I wondered what functional languages are mainly used for? I've been reading about them and read about Haskell and others. Some seem to be just "academic" languages which makes little sense to me, so hoping to get a better idea of their uses in real world applications.

  • There are some good answers on stack overflow. Check this out. stackoverflow.com/questions/602444/… Ideally those should be moved here but we dont live in a perfect world.
    – Jit B
    Commented Jul 27, 2013 at 5:11
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    I use aura, but I'm not sure that's a typical example.
    – beatgammit
    Commented Jul 27, 2013 at 5:31
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    what is a functionnal language for you? Commented Jul 27, 2013 at 8:45
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    @DeerHunter is JavaScript a functional language? I've seen arguments that it isn't?
    – Jonnny
    Commented Jul 27, 2013 at 14:10
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    @Johnny: True. There are, however, some main ideas that recur in most functional languages: referential transparency, functions as first-class values, closures, higher-order functions, immutable data, use of recursion instead of iterative computation + side-effects, algebraic data types, pattern matching, ...
    – Giorgio
    Commented Jul 27, 2013 at 15:36

1 Answer 1

  • Functional programming languages are really suitable for Big Data because if you think about it, most of Big Data is about data processing, filtering, aggregating (a.k.a Data Flow).

    Functional programming idioms such "Higher Order Functions", functions composition, partial functions, map/reduce, filtering, sequences abstraction (in Clojure) are a natural match to Big Data field.

  • Functional programming languages make it easy to write "Domain Specific Language".
  • Functional programming languages greatly simplify coding and architecting multithreaded and parallel systems (Erlang Actors, Elixir, Scala/Akka, Clojure/Pulsar).
  • Functional programming languages are suitable to code "Natural Language Processing", "Information Retrieval" and "Machine learning" systems. This is also due the "Higher Order Functions".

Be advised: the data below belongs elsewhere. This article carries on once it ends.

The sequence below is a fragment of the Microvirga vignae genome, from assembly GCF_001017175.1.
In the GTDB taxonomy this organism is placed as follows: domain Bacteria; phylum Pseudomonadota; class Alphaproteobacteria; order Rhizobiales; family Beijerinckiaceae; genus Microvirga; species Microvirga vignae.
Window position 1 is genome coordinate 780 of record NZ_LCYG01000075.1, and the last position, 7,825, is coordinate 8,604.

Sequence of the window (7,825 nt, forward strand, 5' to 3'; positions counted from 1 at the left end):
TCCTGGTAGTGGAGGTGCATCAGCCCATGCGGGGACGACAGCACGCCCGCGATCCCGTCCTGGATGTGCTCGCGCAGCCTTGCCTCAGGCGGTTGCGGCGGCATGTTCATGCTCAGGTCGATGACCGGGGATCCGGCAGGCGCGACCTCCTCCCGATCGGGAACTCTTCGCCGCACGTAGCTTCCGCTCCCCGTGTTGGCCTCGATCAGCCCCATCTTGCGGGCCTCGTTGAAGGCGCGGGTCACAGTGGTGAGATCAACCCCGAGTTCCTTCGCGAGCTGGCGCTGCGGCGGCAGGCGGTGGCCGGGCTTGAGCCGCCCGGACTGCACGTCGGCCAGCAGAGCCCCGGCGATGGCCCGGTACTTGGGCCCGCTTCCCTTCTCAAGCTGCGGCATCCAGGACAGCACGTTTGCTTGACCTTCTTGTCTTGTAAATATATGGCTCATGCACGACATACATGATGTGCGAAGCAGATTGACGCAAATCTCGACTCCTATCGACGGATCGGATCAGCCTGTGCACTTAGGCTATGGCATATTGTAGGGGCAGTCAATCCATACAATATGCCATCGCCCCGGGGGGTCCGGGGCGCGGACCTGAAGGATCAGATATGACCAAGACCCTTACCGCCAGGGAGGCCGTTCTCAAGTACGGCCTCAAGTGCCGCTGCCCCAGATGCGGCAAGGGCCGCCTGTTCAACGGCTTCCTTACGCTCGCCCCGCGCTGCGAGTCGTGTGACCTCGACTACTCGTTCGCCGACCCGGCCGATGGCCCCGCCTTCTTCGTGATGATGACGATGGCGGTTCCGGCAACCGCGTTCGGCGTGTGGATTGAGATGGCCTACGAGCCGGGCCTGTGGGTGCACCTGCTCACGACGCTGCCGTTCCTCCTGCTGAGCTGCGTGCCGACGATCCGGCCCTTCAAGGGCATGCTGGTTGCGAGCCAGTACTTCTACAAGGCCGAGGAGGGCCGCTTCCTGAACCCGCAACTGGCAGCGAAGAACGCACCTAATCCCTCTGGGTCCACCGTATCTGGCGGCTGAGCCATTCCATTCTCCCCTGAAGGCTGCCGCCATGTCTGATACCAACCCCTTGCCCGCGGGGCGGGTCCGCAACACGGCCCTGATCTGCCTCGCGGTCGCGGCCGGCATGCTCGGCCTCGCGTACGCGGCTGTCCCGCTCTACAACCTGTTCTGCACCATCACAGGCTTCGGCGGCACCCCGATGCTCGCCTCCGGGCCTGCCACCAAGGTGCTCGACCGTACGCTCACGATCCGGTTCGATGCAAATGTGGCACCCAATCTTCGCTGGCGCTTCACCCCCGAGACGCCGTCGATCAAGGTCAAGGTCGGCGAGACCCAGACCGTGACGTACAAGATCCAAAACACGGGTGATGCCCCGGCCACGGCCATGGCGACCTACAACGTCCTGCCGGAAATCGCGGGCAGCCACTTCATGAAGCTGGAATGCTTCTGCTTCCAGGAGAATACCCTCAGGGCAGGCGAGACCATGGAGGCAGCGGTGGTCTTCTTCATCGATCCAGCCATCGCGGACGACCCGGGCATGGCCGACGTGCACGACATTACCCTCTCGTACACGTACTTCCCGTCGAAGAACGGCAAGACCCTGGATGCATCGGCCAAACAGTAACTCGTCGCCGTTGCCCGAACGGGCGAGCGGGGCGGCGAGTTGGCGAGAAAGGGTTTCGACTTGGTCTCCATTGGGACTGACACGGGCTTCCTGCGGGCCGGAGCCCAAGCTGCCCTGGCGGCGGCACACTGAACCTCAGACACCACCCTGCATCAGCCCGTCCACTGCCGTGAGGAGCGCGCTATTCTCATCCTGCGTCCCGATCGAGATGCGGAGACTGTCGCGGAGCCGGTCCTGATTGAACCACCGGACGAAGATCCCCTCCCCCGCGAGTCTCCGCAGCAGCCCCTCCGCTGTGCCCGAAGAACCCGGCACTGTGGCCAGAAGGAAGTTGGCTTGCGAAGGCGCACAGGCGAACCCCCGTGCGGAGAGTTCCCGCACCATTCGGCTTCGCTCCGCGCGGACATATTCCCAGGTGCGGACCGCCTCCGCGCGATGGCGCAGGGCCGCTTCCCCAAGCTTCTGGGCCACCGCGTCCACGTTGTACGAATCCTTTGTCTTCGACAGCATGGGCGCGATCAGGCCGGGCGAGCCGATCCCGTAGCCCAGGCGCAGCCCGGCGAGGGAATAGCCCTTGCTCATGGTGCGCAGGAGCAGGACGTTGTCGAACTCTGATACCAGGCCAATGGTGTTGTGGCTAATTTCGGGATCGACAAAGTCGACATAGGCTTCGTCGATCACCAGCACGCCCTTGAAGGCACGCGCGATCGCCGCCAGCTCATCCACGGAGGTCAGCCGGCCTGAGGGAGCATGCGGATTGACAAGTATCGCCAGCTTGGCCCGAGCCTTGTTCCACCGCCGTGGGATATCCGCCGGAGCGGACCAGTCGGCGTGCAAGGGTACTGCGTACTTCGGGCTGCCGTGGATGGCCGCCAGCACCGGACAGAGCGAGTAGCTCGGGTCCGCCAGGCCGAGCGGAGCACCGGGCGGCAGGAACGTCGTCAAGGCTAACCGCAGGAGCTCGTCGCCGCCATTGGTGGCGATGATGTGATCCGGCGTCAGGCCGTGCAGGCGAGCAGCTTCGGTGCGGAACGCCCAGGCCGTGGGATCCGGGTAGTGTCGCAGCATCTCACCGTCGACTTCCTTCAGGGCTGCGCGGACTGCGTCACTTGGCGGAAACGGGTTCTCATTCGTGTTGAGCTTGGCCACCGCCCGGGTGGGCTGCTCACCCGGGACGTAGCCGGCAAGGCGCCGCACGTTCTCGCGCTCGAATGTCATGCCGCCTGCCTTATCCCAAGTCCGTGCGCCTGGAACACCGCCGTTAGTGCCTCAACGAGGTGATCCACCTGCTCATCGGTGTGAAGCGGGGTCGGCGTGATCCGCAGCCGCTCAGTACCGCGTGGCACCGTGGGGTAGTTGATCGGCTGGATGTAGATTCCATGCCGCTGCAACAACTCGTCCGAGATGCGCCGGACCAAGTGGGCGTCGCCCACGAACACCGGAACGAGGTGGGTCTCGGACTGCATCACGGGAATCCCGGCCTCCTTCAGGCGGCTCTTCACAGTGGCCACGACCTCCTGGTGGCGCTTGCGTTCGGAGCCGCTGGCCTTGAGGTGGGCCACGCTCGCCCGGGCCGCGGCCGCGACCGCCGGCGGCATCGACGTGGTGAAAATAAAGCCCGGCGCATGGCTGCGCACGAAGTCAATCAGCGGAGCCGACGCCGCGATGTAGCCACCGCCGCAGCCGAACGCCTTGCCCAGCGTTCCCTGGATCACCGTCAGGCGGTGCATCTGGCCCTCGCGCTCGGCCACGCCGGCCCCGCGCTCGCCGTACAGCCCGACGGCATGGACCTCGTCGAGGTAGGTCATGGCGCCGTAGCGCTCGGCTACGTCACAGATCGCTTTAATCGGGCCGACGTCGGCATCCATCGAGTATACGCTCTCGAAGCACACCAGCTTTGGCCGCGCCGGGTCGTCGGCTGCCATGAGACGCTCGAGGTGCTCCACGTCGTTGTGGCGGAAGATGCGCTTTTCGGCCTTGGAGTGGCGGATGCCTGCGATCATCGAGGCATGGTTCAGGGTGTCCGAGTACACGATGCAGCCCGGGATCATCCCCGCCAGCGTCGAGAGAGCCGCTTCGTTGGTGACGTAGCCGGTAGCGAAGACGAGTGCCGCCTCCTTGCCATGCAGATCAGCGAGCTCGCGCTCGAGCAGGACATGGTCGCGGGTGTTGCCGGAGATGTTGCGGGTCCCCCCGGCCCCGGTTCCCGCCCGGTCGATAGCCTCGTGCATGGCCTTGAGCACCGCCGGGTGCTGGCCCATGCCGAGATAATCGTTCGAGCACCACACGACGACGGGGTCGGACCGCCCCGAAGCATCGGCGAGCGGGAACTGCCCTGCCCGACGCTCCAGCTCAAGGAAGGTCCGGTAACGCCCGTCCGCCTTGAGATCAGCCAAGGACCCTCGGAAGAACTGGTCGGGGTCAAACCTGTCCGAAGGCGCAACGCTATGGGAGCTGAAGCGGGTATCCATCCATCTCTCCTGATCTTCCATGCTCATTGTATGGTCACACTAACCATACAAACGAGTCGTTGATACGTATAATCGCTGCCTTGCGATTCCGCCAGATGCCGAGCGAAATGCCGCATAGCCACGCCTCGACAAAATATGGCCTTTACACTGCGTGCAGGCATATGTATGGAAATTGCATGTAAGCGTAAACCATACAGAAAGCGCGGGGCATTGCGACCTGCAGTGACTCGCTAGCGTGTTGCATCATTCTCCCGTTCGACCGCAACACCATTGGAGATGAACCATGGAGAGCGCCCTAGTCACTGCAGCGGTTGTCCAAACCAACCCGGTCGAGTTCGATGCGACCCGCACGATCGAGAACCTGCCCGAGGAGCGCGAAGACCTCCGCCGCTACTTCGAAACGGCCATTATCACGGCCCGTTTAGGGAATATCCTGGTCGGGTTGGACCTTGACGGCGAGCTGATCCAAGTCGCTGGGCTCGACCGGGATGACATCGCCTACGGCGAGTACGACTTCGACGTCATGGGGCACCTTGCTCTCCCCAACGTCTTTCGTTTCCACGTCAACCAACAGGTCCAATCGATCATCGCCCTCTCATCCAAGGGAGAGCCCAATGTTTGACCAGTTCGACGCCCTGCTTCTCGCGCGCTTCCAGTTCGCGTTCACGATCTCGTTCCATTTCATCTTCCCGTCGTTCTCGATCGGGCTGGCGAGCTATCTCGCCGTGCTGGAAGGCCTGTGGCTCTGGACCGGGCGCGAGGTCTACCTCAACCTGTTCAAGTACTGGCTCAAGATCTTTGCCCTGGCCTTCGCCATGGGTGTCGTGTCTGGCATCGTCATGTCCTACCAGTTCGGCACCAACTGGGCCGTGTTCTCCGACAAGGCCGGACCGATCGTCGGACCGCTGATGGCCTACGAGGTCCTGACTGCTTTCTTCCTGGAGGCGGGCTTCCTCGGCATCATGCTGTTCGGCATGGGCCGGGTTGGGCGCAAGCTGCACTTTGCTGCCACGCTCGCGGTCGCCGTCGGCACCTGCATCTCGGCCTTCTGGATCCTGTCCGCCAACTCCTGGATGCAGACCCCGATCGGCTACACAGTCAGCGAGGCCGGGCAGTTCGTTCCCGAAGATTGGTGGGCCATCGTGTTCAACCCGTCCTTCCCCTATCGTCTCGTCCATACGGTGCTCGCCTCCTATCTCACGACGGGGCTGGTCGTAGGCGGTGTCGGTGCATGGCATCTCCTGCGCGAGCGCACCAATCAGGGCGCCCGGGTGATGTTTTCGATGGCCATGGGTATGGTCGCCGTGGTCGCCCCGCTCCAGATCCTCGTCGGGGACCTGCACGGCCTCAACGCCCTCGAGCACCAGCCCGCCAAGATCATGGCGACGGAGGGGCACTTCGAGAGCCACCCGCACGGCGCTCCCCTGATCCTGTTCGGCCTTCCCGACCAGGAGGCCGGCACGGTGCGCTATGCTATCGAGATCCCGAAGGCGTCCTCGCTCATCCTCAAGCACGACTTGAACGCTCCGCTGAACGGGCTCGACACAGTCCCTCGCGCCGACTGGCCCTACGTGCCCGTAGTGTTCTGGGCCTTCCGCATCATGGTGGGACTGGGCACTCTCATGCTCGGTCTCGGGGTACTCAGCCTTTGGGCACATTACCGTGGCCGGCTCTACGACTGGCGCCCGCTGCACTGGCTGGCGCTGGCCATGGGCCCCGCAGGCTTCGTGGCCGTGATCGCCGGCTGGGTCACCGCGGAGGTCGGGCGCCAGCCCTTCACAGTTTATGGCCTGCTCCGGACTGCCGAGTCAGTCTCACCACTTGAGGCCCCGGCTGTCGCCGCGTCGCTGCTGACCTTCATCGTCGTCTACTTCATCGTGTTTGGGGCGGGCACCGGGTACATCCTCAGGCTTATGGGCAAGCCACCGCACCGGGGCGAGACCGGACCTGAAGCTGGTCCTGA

The ability to create and return functions dynamically at runtime is the main reason why Lisp is used to create AI and machine learning systems.

Dean Wampler gave an interesting talk at the Lambda Jam conference on why Copious Data is the Killer App for Functional Programming.

One field that I don't think functional programming fits in is building GUIs. This is where OOP shines. Just take a look at Cocoa and Cocoa Touch; both are well crafted frameworks.

Personally I like creating web applications with a functional programming languages. My favorite stack right now is Clojure/Pedestal/ClojureScript.

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    FRP is a wonderful way to build GUI's. Personally I enjoy it more than any OOP framework I've used so far Commented Jul 27, 2013 at 13:42
  • @chiron Thanks, as soon as I get enough reputation I will upvote/accept this answer and also upvote some other comments as they were helpful to me. I've yet to really delve into the area in much detail but it does seem interesting - Thanks
    – Jonnny
    Commented Jul 27, 2013 at 14:19
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    @jozefg: What language + framework are you using for FRP? I find this topic very interesting.
    – Giorgio
    Commented Jul 27, 2013 at 15:37
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    @Giorgio I use Reactive Banana which is in Haskell. I've heard good things about Racket's FRP DSL language as well. I don't like JS so I haven't touched any of those libraries Commented Jul 27, 2013 at 15:40
  • Great anwser except "Just take a look at Cocoa and Cocoa Touch" - I would take a look at WPF and Reactive Extensions instead: proper declarative + functional-reactive GUI. I am afraid Cocoa comes from previous age.
    – Den
    Commented Aug 8, 2013 at 9:30

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